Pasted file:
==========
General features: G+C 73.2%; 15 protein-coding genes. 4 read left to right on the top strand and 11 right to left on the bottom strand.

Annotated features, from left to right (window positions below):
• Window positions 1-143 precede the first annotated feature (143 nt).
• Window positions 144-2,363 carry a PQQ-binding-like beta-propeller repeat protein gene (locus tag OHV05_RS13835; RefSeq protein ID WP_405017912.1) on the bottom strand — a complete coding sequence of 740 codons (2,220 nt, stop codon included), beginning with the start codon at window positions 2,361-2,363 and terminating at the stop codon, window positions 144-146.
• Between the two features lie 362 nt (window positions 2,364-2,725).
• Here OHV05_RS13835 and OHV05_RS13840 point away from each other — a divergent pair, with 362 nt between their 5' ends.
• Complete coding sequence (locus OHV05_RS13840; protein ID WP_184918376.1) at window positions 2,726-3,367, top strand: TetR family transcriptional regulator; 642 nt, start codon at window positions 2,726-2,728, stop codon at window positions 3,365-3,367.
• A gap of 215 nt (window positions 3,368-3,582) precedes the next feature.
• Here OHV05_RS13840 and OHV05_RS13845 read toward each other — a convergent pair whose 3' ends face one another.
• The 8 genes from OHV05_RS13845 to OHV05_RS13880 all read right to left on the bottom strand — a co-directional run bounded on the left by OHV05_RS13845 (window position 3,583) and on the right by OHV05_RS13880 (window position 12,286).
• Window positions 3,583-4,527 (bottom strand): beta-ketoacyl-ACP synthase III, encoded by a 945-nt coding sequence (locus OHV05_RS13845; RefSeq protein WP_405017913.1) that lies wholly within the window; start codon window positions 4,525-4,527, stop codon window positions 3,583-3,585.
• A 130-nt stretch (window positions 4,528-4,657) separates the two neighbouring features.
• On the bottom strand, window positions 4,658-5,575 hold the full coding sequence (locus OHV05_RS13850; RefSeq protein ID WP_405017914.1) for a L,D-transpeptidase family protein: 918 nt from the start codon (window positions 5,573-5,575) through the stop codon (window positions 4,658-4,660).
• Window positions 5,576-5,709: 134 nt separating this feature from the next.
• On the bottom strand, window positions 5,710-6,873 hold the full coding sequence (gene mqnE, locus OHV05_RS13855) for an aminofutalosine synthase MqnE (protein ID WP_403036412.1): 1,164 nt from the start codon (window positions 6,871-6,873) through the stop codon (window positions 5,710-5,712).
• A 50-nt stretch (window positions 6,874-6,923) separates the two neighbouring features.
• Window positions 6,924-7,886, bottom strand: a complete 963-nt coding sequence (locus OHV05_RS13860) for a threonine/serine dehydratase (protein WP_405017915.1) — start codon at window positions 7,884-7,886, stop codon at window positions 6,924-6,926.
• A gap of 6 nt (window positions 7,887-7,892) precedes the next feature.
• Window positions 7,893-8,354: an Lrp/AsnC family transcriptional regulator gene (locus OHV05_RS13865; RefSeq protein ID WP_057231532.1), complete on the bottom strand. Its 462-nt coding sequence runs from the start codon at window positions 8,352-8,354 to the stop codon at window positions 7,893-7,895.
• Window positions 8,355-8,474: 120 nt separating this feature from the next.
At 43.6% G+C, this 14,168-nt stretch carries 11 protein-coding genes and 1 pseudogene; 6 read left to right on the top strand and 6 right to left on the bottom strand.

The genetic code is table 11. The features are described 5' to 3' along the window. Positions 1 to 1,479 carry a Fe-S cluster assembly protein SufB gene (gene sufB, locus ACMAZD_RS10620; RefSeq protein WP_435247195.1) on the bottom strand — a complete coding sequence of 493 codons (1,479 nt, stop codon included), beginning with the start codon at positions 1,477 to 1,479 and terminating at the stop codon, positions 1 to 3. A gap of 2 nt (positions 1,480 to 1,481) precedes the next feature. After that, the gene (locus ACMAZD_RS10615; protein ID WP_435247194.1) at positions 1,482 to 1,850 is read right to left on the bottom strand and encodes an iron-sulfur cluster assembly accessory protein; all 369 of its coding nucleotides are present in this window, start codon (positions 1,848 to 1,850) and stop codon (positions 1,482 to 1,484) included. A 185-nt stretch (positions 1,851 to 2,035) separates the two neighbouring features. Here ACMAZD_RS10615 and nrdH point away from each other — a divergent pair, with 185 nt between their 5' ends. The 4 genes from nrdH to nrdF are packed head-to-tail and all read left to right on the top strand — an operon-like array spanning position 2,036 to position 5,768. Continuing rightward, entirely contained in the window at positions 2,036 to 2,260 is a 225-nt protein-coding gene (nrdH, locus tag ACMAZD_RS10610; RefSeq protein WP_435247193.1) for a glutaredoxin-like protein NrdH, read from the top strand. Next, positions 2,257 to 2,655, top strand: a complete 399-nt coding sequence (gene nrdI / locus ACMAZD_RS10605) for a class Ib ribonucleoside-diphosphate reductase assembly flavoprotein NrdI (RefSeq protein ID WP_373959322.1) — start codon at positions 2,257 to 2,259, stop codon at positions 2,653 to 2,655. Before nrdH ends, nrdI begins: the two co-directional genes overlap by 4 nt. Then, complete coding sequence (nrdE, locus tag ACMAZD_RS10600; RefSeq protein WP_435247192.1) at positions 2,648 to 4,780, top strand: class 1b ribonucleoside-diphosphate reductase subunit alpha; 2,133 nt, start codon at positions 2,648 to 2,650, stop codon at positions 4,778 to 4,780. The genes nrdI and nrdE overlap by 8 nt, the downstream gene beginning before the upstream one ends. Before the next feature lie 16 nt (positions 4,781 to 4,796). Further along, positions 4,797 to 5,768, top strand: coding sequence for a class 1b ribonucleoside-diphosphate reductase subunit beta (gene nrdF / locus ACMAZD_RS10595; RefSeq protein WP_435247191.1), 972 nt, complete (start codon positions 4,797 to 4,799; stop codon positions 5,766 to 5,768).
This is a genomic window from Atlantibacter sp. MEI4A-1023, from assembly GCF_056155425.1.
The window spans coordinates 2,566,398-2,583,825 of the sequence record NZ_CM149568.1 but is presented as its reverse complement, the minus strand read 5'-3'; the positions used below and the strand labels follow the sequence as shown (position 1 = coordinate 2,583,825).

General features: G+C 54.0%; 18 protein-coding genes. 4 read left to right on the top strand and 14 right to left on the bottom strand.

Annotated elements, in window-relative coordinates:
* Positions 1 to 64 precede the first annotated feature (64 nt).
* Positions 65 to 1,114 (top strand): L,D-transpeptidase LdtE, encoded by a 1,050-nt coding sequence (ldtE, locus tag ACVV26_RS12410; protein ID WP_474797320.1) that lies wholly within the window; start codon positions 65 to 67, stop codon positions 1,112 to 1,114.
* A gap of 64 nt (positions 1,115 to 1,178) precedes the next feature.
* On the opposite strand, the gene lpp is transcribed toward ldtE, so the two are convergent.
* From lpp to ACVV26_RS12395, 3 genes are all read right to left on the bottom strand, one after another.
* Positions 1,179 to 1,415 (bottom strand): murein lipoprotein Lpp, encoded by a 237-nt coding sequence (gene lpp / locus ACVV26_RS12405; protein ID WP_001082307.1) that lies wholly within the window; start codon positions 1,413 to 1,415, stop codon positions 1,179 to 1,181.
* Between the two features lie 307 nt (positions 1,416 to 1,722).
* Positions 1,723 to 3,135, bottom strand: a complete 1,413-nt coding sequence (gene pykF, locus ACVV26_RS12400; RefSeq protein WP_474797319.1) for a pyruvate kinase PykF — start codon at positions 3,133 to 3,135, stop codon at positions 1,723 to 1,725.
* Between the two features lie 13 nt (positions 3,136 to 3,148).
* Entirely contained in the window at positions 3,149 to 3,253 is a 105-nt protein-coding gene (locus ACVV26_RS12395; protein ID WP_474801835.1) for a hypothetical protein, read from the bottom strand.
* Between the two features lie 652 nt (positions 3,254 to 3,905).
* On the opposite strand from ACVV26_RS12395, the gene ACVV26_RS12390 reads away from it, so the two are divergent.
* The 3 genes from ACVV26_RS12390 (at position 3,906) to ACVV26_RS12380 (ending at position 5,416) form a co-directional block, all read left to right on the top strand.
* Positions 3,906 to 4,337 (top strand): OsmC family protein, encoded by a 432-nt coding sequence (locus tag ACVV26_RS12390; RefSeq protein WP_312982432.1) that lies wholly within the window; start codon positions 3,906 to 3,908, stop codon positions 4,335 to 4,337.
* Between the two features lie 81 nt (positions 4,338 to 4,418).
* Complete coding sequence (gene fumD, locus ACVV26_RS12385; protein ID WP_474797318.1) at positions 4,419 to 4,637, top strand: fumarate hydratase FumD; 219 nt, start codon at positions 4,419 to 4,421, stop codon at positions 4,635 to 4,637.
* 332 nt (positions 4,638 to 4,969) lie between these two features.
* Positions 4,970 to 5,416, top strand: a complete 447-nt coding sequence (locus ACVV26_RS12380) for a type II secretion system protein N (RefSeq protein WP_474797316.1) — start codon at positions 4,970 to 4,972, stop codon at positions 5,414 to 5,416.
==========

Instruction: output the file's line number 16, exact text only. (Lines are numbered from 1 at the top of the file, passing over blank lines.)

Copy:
• A 50-nt stretch (window positions 6,874-6,923) separates the two neighbouring features.